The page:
By Bob Weaver

Widen was located in the rugged Clay County woods, established in 1911 by the the Elk River Coal & Lumber Company.

The company, organized in 1905, succeeded an 1898 association of the same name composed of northern capitalists investing in central West Virginia lumber and coal.

The Buffalo Creek & Gauley Railroad was built 18.6 miles out Dundon Ridge to Widen by J. G. Bradley, fresh out of Harvard Law School in 1904, controlling more than 80,000 acres of land.

Encouraging worker loyalty to his company, he built a solid town at Widen. Worker homes, painted company red, were well-constructed. Widen grew to possess a bank, an Elrico company store, schools, movie house and churches, all built by the company.

Eventually there appeared a YMCA, a high school, a swimming pool, and a ball diamond with company-sponsored teams.

Isolated in its early history, Widen prospered during the 1920s when West Virginia labor unions had declined.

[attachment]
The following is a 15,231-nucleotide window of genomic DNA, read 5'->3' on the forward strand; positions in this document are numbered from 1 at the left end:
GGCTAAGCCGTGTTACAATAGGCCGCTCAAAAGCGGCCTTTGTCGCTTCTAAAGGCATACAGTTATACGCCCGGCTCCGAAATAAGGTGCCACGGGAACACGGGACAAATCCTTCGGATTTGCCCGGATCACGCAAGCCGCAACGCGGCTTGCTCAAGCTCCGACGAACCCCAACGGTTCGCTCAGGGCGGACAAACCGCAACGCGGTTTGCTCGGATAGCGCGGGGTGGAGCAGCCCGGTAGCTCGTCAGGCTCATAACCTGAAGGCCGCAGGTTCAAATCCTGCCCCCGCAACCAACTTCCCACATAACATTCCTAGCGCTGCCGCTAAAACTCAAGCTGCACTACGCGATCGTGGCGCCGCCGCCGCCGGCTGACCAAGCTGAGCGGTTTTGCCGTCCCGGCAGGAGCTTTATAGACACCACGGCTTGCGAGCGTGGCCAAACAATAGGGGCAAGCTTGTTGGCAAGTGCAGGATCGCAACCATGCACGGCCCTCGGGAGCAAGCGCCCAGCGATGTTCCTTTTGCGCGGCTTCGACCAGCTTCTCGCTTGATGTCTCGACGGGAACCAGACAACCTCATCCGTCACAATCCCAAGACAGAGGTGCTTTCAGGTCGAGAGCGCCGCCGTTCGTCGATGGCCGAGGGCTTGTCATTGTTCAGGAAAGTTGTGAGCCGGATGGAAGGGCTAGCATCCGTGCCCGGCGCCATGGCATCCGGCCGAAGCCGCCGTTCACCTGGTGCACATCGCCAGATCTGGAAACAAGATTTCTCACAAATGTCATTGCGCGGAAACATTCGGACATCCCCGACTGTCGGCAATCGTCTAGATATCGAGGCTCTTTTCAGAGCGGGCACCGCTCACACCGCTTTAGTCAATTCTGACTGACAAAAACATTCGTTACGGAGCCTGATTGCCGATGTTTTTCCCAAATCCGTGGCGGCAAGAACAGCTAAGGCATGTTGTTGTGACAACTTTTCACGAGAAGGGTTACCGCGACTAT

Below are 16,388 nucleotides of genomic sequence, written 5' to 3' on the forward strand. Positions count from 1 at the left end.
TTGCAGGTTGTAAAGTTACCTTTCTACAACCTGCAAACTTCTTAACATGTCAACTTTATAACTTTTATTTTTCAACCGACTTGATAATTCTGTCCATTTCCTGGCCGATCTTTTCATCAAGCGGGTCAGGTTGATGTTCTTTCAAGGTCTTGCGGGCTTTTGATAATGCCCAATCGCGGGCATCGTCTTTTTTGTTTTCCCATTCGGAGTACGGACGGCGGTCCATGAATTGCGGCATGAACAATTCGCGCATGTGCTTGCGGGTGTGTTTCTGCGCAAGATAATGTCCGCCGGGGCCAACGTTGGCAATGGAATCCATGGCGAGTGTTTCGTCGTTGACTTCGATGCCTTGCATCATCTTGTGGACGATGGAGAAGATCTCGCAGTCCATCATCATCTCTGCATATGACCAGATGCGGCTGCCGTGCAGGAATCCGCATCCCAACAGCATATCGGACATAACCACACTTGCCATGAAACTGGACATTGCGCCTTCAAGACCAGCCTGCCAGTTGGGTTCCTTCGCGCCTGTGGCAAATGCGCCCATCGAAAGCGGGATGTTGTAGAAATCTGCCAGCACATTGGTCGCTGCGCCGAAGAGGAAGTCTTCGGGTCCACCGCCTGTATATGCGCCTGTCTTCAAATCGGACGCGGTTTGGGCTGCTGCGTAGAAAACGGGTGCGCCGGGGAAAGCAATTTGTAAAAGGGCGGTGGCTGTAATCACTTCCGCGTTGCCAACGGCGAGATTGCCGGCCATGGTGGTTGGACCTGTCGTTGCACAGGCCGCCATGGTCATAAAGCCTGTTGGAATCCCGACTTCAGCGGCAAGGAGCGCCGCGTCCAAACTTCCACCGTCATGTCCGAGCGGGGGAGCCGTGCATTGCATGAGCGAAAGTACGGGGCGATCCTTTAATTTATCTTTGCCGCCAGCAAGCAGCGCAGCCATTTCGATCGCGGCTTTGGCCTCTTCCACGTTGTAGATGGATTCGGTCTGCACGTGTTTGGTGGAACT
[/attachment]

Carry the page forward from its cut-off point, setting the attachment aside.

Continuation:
In the early 1930s, the United Mine Workers renewed its drive to unionize West Virginia miners. Strikes at Widen occurred in 1933 and 1941, the latter violent, but Bradley defeated the union.

Again in 1952, a bitter strike erupted. Sixteen months later, after one man was killed and friendships and families had suffered severe disruption, the union called off the strike, but the company never recovered.

The coal operation and town began its decline.

The immigrants, mostly black, that worked for the company, who died on the job, are buried in a cemetery with only a number to designate their graves.

Now Widen is largely a ghost town where former residents gather each July on Widen Day to reminisce about both the good times and the troubles.